Principally US: One or more sets, usually in the context of gambling. See also ahead race (a.k.a. ahead session) for a more specialized usage.
Principally British: Any of a group of pre-determined frames played in a match too long to be completed within a single day's play. A best of 19 frame match, for example, is generally played with two "sessions", the first composed of nine frames, the second of ten. This term is generally used only in the context of professional snooker, as matches at the amateur level are rarely played over more than nine frames. Longer matches can be split into three or four sessions.
In the APA League, session refers to the season in which League play took place. There are three sessions in each League Year-Summer Session, Fall Session and Spring Session.
Chiefly American: The half of the table from which the break shot is taken. This usage is conceptually opposite that in British English, where this end of the table is called the bottom. Contrast foot. See also kitchen.
Toward the foot of the table.
When a player is on the receiving end of a devastating safety where it is very difficult or near impossible to make a legal hit on an object ball.
A defensive action taken when a player either has no "makeable" or "high percentage" shot or chooses to leave his opponent in a difficult situation. It is a legal shot and is not considered to be dirty pool. A safety must still conform with the rule concerning hitting the correct ball first and striking a rail afterwards. If a correct ball is accidentally pocketed while playing safe, the shooter must continue to shoot.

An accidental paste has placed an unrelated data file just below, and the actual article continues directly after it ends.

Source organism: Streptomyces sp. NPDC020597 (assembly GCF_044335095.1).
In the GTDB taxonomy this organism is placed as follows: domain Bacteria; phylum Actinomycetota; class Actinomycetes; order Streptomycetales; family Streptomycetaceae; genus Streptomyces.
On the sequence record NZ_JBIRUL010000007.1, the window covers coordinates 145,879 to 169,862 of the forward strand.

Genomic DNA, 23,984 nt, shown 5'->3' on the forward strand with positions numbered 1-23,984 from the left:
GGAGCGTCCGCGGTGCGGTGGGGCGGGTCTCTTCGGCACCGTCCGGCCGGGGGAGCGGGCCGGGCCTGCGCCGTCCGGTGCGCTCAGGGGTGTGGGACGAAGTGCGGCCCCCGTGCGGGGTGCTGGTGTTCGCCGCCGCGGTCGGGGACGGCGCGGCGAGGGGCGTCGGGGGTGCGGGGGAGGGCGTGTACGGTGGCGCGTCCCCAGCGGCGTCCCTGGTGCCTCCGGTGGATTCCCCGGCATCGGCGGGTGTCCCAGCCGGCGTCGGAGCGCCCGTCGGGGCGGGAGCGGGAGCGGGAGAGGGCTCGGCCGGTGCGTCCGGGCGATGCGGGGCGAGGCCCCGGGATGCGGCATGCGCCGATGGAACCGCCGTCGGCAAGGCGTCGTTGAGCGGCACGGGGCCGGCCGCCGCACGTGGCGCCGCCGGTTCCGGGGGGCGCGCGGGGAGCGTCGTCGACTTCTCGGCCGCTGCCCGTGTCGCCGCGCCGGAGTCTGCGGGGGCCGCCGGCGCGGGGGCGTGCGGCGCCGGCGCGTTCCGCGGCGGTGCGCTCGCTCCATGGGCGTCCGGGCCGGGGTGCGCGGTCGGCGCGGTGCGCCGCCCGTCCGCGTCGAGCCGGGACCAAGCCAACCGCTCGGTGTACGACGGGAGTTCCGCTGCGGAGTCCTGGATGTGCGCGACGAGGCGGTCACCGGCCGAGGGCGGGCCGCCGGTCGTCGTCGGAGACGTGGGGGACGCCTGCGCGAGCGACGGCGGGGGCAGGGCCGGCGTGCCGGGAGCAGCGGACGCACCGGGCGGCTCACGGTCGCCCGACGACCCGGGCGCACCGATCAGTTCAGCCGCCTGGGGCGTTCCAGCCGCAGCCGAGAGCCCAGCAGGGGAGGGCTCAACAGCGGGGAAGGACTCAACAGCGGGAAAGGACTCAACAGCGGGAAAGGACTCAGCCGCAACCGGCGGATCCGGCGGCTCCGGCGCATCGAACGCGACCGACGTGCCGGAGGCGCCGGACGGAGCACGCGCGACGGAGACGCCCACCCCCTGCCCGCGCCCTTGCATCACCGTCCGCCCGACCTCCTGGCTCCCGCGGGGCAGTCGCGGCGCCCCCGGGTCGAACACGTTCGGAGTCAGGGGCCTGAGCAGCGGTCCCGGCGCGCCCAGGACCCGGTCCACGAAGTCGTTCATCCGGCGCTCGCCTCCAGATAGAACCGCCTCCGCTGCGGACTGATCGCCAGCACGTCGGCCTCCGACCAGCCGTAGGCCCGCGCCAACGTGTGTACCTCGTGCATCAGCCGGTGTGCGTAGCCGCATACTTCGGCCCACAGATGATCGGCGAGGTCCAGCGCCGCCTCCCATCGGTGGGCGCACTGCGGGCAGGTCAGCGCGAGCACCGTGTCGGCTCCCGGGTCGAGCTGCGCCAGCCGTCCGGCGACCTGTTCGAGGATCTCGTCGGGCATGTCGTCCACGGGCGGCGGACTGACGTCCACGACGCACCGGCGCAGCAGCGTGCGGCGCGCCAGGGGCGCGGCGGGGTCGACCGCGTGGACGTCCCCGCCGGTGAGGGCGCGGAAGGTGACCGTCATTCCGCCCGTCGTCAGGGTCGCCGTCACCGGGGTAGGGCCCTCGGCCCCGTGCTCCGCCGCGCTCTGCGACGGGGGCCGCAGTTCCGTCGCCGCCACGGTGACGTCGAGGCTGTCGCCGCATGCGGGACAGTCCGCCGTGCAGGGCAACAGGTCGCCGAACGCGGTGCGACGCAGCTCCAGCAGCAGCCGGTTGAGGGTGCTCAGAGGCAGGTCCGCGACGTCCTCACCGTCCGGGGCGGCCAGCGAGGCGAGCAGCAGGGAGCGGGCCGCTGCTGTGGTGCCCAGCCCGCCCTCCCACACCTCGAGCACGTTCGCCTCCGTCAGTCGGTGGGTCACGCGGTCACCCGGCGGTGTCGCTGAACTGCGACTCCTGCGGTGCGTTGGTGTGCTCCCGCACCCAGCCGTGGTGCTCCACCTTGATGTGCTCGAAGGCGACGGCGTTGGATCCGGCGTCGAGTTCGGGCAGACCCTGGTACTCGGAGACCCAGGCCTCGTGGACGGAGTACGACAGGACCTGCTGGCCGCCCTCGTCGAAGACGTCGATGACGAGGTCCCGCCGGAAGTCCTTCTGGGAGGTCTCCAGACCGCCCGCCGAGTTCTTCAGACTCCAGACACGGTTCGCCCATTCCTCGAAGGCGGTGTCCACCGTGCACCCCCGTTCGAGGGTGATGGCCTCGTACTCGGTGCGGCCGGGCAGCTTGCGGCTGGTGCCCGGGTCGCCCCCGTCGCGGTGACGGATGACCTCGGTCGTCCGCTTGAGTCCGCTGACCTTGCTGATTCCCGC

The collar is the portion of the joint that is attached to the top of the forearm. This is often stainless steel, wood, ivory, or molded phenolic resin, but in any case, made out of a solid material. This portion of the cue is glued on and threaded to reinforce the pin at the end of the shaft, and to offer a stabilized shot out of its solid construction.
A shot in which the cue ball is struck above its equator with sufficient top spin to cause the cue ball to travel forward after it contacts an object ball. When a cue ball with follow on it contacts an object ball squarely (a center-to-center hit), the cue ball travels directly forward through the space previously occupied by the object ball (and can sometimes even be used to pocket a second ball). By contrast, on a cut shot, a cue ball with follow on it will first travel on the tangent line after striking the object ball, and then arc forward, widening the carom angle.
Also known as back spin, a type of spin applied to the cue ball by hitting it below its equator, causing it to spin backwards even as it slides forward on the cloth. Back spin slows the cue ball down, reduces its travel, and narrows both the carom angle after contact with an object ball, and angle of reflection off a cushion. There are several variant terms for this, including "bottom" and "bottom spin" in the US and "screw" in the UK. Draw is thought to be the first spin technique understood by billiards players prior to the introduction of leather tips, and was in use by the 1790s.